Survey map of David Wilson lands
8-1/8 in x 7-1/2 in (folded)
Ink, pencil, and watercolor on paper
Historic Odessa Foundation, gift of the estate of H. Rodney Sharp
“Representations of part of the Lands belonging to David / Wilson at Cantwell’s Bridge. Made in January 1829 / Steph. Willis” is written in ink across the bottom of the map; “Plot Land Bot / of Jno. Janvier of New Castle / being Property sold him / D Wilson Asignee” is written in ink on the back [see accompanying image], and “Plot of Lot adjoining Tan yard” is in ink across the back of the folded upper half of the paper [see accompanying image].
The map is shown folded.
This survey map was likely acquired by H. Rodney Sharp at the time he bought the Corbit house, but no particulars are known.
Purchases and sales of land required sufficient description for the buyer and seller. Land deeds incorporated detailed, often tedious, delineation of the plot boundaries, frequently noting landmarks that no longer survive. Survey maps portrayed those features visually. Surveyor Stephen Willis sketched such a plat when landowner David Wilson Jr. faced severe indebtedness requiring sales of his land in January of 1829. An inscription on the back of the map states that it showed land bought by John Janvier of New Castle (a collateral relation of the cabinetmakers). “Appoquinimink Creek” borders much of the property and is identified by widely spaced letters along its southern bank. Willis picked out notable tree landmarks in green. Daniel Corbit’s name appears lightly in pencil in each of three subdivisions, characterized as “Upland,” “Marsh,” and “Marsh & Meadow.” The map also marks the “Road to the Tan Yard” as well as the tan yard itself, noted immediately below the north arrow.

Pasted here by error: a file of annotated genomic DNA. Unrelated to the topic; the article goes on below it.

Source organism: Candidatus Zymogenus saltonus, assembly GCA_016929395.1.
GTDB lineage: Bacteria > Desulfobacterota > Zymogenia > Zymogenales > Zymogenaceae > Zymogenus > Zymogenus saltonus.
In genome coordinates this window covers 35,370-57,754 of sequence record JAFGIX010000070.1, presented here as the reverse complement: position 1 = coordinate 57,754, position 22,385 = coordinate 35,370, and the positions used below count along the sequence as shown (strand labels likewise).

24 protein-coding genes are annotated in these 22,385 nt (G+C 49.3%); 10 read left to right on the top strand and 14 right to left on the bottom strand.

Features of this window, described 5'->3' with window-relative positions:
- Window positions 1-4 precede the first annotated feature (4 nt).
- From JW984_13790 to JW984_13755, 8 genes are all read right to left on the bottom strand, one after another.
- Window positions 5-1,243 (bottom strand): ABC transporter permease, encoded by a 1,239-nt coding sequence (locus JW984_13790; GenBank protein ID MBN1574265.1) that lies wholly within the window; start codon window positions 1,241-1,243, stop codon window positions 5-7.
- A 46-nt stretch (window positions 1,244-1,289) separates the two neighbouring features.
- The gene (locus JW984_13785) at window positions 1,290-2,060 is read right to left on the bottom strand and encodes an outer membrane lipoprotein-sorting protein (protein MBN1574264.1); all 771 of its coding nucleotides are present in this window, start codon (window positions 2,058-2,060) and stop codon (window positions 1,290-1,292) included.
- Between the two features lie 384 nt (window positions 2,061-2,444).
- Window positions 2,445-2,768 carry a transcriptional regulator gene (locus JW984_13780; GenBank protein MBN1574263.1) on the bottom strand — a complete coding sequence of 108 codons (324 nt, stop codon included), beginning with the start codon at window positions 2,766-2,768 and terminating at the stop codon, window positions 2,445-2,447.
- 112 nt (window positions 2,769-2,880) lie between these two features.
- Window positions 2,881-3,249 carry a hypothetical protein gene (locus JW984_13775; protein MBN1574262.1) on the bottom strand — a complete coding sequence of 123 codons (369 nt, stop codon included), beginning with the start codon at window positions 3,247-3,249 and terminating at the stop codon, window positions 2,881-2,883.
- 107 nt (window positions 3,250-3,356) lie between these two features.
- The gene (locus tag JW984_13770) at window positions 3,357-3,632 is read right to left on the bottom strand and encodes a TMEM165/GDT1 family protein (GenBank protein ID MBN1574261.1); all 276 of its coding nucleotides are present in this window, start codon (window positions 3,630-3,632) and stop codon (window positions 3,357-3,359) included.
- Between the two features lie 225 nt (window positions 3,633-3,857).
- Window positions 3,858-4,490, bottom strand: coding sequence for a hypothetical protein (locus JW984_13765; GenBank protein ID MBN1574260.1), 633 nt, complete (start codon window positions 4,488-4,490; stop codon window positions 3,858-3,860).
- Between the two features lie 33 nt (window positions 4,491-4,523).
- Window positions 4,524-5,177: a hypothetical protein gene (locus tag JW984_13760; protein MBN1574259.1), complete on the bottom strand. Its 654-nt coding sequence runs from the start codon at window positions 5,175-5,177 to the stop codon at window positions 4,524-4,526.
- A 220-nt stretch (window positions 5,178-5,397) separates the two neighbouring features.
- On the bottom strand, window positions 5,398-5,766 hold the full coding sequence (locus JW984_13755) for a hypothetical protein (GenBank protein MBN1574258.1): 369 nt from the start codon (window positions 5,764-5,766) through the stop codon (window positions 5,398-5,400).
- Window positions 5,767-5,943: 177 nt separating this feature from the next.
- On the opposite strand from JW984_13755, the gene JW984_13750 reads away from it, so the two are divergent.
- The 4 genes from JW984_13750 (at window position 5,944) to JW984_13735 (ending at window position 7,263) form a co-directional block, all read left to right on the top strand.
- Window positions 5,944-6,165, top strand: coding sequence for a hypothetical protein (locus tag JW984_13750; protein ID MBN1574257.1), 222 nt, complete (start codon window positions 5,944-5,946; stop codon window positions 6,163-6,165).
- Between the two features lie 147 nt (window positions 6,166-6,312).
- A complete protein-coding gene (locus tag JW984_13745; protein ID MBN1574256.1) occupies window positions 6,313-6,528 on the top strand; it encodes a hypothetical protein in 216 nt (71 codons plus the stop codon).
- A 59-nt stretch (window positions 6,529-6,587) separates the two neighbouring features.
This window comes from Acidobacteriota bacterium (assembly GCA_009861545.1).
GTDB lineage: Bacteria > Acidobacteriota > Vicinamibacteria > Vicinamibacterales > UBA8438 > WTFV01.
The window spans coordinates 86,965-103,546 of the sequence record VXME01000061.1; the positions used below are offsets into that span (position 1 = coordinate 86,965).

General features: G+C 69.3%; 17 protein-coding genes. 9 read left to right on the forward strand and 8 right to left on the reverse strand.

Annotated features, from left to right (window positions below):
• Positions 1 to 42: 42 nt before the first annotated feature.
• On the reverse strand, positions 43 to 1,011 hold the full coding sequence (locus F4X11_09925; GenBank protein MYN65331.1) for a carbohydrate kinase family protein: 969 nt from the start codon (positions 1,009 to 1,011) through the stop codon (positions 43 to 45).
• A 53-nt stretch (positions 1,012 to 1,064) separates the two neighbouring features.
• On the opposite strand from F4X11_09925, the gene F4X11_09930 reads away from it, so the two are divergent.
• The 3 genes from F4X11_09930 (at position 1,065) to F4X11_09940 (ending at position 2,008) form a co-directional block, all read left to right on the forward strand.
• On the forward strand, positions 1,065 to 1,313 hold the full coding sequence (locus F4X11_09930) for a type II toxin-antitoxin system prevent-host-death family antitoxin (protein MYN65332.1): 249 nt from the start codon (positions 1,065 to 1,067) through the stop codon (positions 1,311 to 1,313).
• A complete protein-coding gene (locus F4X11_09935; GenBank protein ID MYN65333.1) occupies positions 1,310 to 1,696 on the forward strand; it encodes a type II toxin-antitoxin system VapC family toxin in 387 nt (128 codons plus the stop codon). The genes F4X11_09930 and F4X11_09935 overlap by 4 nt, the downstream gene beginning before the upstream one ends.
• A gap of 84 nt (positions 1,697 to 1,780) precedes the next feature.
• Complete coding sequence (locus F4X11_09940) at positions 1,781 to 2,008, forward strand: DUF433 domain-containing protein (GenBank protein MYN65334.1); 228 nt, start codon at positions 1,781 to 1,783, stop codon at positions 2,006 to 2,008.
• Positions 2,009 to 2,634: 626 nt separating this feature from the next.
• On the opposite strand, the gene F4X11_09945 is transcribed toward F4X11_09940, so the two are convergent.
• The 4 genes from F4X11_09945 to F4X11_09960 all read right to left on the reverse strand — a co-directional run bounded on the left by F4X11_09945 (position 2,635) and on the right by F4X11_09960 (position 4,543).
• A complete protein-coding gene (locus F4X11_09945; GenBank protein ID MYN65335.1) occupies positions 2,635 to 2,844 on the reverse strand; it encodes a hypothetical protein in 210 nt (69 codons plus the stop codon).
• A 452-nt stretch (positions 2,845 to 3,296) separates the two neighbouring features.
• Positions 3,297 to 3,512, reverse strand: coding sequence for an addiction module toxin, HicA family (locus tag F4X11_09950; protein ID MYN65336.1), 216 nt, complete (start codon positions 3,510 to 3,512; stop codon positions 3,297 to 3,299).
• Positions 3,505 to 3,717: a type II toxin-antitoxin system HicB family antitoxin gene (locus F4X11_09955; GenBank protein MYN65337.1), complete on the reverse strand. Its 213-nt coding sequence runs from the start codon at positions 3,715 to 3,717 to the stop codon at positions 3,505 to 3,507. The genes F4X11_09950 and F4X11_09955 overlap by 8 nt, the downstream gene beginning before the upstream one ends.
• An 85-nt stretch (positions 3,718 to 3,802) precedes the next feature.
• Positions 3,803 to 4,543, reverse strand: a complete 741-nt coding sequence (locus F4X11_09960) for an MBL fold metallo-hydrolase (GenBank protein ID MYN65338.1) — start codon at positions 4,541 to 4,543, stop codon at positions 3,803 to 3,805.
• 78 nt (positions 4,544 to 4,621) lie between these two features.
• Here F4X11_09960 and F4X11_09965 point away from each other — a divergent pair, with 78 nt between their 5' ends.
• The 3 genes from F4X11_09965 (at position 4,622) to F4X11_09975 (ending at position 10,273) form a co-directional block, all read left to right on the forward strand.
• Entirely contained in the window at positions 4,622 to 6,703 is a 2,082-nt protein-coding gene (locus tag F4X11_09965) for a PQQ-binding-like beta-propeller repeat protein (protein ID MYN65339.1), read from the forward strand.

Zimmerman, A Storied Past, 257-258.